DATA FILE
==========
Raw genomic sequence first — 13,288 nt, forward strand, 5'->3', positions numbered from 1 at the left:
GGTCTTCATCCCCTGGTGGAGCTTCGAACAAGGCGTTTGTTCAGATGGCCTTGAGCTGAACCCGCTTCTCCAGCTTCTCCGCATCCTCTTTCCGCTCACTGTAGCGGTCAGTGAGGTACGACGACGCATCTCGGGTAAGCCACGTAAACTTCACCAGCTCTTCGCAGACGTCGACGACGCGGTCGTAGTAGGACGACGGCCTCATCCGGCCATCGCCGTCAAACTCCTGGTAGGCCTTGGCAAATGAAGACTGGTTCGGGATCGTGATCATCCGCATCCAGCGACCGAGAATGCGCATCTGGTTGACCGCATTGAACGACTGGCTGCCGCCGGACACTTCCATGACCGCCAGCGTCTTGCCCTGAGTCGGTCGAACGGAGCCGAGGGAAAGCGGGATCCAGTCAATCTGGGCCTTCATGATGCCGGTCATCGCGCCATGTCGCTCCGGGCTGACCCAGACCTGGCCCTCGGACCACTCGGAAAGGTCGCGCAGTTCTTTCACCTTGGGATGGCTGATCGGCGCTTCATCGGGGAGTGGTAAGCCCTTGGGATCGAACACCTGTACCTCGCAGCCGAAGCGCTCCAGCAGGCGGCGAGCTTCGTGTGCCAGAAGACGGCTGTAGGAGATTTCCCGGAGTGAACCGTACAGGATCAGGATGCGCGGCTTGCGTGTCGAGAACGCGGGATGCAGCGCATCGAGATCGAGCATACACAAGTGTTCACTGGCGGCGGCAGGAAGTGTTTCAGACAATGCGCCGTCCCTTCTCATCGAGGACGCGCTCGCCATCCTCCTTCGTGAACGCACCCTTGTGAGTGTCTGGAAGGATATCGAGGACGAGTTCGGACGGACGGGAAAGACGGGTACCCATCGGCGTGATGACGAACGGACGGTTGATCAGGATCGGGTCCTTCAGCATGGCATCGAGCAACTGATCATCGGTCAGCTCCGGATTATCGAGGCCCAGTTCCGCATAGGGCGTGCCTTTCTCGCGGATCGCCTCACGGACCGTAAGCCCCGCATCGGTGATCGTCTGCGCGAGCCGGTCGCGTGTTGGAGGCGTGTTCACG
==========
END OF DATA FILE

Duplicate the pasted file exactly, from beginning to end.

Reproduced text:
Raw genomic sequence first — 13,288 nt, forward strand, 5'->3', positions numbered from 1 at the left:
GGTCTTCATCCCCTGGTGGAGCTTCGAACAAGGCGTTTGTTCAGATGGCCTTGAGCTGAACCCGCTTCTCCAGCTTCTCCGCATCCTCTTTCCGCTCACTGTAGCGGTCAGTGAGGTACGACGACGCATCTCGGGTAAGCCACGTAAACTTCACCAGCTCTTCGCAGACGTCGACGACGCGGTCGTAGTAGGACGACGGCCTCATCCGGCCATCGCCGTCAAACTCCTGGTAGGCCTTGGCAAATGAAGACTGGTTCGGGATCGTGATCATCCGCATCCAGCGACCGAGAATGCGCATCTGGTTGACCGCATTGAACGACTGGCTGCCGCCGGACACTTCCATGACCGCCAGCGTCTTGCCCTGAGTCGGTCGAACGGAGCCGAGGGAAAGCGGGATCCAGTCAATCTGGGCCTTCATGATGCCGGTCATCGCGCCATGTCGCTCCGGGCTGACCCAGACCTGGCCCTCGGACCACTCGGAAAGGTCGCGCAGTTCTTTCACCTTGGGATGGCTGATCGGCGCTTCATCGGGGAGTGGTAAGCCCTTGGGATCGAACACCTGTACCTCGCAGCCGAAGCGCTCCAGCAGGCGGCGAGCTTCGTGTGCCAGAAGACGGCTGTAGGAGATTTCCCGGAGTGAACCGTACAGGATCAGGATGCGCGGCTTGCGTGTCGAGAACGCGGGATGCAGCGCATCGAGATCGAGCATACACAAGTGTTCACTGGCGGCGGCAGGAAGTGTTTCAGACAATGCGCCGTCCCTTCTCATCGAGGACGCGCTCGCCATCCTCCTTCGTGAACGCACCCTTGTGAGTGTCTGGAAGGATATCGAGGACGAGTTCGGACGGACGGGAAAGACGGGTACCCATCGGCGTGATGACGAACGGACGGTTGATCAGGATCGGGTCCTTCAGCATGGCATCGAGCAACTGATCATCGGTCAGCTCCGGATTATCGAGGCCCAGTTCCGCATAGGGCGTGCCTTTCTCGCGGATCGCCTCACGGACCGTAAGCCCCGCATCGGTGATCGTCTGCGCGAGCCGGTCGCGTGTTGGAGGCGTGTTCACG